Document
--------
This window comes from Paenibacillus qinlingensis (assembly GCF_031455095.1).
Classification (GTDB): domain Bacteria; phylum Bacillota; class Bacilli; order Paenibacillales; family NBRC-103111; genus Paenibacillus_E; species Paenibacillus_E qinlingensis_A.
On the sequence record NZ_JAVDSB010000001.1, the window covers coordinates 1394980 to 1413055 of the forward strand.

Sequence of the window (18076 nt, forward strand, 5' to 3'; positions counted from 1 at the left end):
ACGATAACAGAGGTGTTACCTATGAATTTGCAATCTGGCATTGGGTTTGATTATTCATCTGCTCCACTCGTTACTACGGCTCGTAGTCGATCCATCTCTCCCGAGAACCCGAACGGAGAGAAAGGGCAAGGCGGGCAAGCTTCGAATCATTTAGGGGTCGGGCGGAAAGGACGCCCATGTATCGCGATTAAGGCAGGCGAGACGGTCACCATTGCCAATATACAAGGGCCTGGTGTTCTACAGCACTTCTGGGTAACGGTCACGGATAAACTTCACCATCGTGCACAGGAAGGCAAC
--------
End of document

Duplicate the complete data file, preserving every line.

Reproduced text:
This window comes from Paenibacillus qinlingensis (assembly GCF_031455095.1).
Classification (GTDB): domain Bacteria; phylum Bacillota; class Bacilli; order Paenibacillales; family NBRC-103111; genus Paenibacillus_E; species Paenibacillus_E qinlingensis_A.
On the sequence record NZ_JAVDSB010000001.1, the window covers coordinates 1394980 to 1413055 of the forward strand.

Sequence of the window (18076 nt, forward strand, 5' to 3'; positions counted from 1 at the left end):
ACGATAACAGAGGTGTTACCTATGAATTTGCAATCTGGCATTGGGTTTGATTATTCATCTGCTCCACTCGTTACTACGGCTCGTAGTCGATCCATCTCTCCCGAGAACCCGAACGGAGAGAAAGGGCAAGGCGGGCAAGCTTCGAATCATTTAGGGGTCGGGCGGAAAGGACGCCCATGTATCGCGATTAAGGCAGGCGAGACGGTCACCATTGCCAATATACAAGGGCCTGGTGTTCTACAGCACTTCTGGGTAACGGTCACGGATAAACTTCACCATCGTGCACAGGAAGGCAAC